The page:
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Neighborhoods

Adam Brown is getting his masters in public policy at UMSL, and Liz Deichmann is an UMSL doctoral student studying political science.
Lara Hamdan | St. Louis Public Radio

University of Missouri-St. Louis researchers connected with students in the Ruhr area of Germany to get a sense of how gentrification manifests in post-industrial cities like St. Louis.

They submitted their final presentation, “Clean Walls = Higher Rents?! Gentrification Debates in Legacy Cities” to the intercultural student project, “Future of My City,” and they recently won first place in the initiative's competition.

On Monday’s St. Louis on the Air, UMSL graduate student Adam Brown and doctoral student Liz Deichmann talked about the findings of their study, including the ways Dortmund, Germany, has implemented practices that mitigate the issues of gentrification, like the displacement of low-income residents by the more affluent.

The Halloween golf cart parade last Friday evening in Soulard drew dozens of vehicles, all decked out in their holiday finest.
Evie Hemphill | St. Louis Public Radio

Golf carts aren’t just for fairways. They’ve long been popular in St. Louis’ Soulard neighborhood, where many residents use them to tool around the narrow streets and run quick errands. But in recent years, they’re growing in popularity in other areas as well.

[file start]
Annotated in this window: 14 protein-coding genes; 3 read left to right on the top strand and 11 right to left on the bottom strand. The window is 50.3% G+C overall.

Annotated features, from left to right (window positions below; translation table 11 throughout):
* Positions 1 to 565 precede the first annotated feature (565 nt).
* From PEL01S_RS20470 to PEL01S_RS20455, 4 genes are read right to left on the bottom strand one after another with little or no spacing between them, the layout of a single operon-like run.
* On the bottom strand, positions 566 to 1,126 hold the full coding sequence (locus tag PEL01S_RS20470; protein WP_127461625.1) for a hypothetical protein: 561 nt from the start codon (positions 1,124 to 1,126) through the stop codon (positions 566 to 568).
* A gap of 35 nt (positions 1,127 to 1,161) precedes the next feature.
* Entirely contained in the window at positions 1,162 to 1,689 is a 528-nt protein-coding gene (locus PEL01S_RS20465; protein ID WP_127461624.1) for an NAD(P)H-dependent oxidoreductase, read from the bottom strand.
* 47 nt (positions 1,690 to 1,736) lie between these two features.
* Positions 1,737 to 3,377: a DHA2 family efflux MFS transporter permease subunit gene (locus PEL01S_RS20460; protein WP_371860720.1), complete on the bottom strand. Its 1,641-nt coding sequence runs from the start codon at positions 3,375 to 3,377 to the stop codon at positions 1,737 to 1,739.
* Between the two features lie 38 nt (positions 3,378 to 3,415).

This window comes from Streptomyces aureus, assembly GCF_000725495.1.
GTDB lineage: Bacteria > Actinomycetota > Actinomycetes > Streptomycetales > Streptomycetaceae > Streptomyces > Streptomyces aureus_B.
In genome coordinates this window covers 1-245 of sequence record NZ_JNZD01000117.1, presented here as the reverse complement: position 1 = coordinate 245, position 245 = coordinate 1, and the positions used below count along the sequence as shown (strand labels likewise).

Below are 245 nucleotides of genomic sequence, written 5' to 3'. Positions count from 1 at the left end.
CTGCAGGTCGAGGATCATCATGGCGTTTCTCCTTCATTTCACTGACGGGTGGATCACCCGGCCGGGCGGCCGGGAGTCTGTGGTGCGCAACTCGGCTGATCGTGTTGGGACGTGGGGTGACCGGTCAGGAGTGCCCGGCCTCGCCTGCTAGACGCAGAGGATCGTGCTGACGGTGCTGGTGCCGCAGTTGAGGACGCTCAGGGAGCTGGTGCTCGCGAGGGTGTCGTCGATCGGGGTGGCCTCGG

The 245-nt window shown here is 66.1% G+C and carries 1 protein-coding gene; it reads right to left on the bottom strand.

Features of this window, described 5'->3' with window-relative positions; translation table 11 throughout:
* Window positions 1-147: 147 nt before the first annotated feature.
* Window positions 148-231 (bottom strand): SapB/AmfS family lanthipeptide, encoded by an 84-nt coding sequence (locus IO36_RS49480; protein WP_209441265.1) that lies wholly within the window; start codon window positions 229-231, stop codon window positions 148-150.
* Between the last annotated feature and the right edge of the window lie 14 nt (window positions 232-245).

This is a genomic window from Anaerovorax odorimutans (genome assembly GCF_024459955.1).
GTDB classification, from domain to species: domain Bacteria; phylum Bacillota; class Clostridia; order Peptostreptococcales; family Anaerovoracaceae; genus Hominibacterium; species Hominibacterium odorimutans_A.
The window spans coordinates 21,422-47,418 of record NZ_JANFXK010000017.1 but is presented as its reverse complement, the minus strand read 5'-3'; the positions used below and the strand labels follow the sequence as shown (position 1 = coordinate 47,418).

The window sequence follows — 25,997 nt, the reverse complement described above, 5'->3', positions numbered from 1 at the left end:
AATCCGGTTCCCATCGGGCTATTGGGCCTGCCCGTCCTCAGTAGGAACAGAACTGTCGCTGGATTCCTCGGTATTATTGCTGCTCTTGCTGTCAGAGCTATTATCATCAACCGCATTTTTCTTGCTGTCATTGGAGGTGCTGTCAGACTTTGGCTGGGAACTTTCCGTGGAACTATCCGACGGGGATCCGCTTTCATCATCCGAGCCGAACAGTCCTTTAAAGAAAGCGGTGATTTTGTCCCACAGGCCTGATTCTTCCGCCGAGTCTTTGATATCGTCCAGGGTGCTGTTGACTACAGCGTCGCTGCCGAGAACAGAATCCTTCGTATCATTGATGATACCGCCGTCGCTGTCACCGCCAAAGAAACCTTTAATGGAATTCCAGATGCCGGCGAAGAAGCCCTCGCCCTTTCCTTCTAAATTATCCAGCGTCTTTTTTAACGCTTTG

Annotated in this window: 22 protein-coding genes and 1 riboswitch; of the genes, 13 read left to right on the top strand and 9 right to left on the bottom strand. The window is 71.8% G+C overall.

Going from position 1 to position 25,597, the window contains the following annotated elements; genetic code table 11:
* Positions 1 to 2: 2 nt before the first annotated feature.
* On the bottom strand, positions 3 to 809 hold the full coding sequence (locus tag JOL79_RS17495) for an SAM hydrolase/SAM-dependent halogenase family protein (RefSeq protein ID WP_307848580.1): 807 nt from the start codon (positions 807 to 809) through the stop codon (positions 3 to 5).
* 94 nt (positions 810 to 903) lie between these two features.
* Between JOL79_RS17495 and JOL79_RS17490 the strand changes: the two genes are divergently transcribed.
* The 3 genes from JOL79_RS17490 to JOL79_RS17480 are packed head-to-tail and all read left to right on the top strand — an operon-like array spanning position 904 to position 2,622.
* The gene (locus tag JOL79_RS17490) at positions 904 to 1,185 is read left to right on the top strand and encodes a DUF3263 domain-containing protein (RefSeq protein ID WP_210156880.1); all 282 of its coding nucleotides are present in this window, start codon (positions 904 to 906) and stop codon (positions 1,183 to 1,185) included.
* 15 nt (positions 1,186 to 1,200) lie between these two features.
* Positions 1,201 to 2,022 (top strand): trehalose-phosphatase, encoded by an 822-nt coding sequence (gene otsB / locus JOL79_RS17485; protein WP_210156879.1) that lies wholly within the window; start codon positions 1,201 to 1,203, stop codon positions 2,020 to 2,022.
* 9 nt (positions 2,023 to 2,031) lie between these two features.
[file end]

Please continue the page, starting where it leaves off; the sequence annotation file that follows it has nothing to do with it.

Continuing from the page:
“I’ve definitely noticed over the last 10 years the golf cart movement spreading out into other parts of the city,” St. Louis Alderman Dan Guenther, D-9th Ward, said last Friday evening while attending the neighborhood’s Halloween golf cart parade.

On Tuesday’s St. Louis on the Air, host Sarah Fenske took a closer look at golf cart trends in the region and heard from local golf cart owners as well as people with questions about the carts. Joining the conversation in studio were St. Louis transportation planner Scott Ogilvie and Midwest Golf Car manager and mechanic Kurt Hagen.

Lotus Avenue in the Kingsway West neighborhood of St. Louis was mostly white until the "white flight" era of the 1960s and 1970s.
Holly Edgell | St. Louis Public Radio

Former Housing and Urban Development Secretary George Romney once said a “white noose” encircled American cities, effectively trapping black families in neglected neighborhoods, while white families moved to thriving suburbs.

The phrase may be 50 years old, but it still fits. Housing discrimination and segregation persist in the metro St. Louis area, long after the Fair Housing Act of 1968, which signed into law a week after the assassination of Martin Luther King. 

This article first appeared in the St. Louis Beacon, Oct. 30, 2013 - The focus will be at street level when members of St. Louis neighborhood organizations meet Saturday to discuss improving their communities -- from jumpstarting commerce districts and introducing public safety programs to helping seniors age in place or motivating residents to spruce up their houses and yards.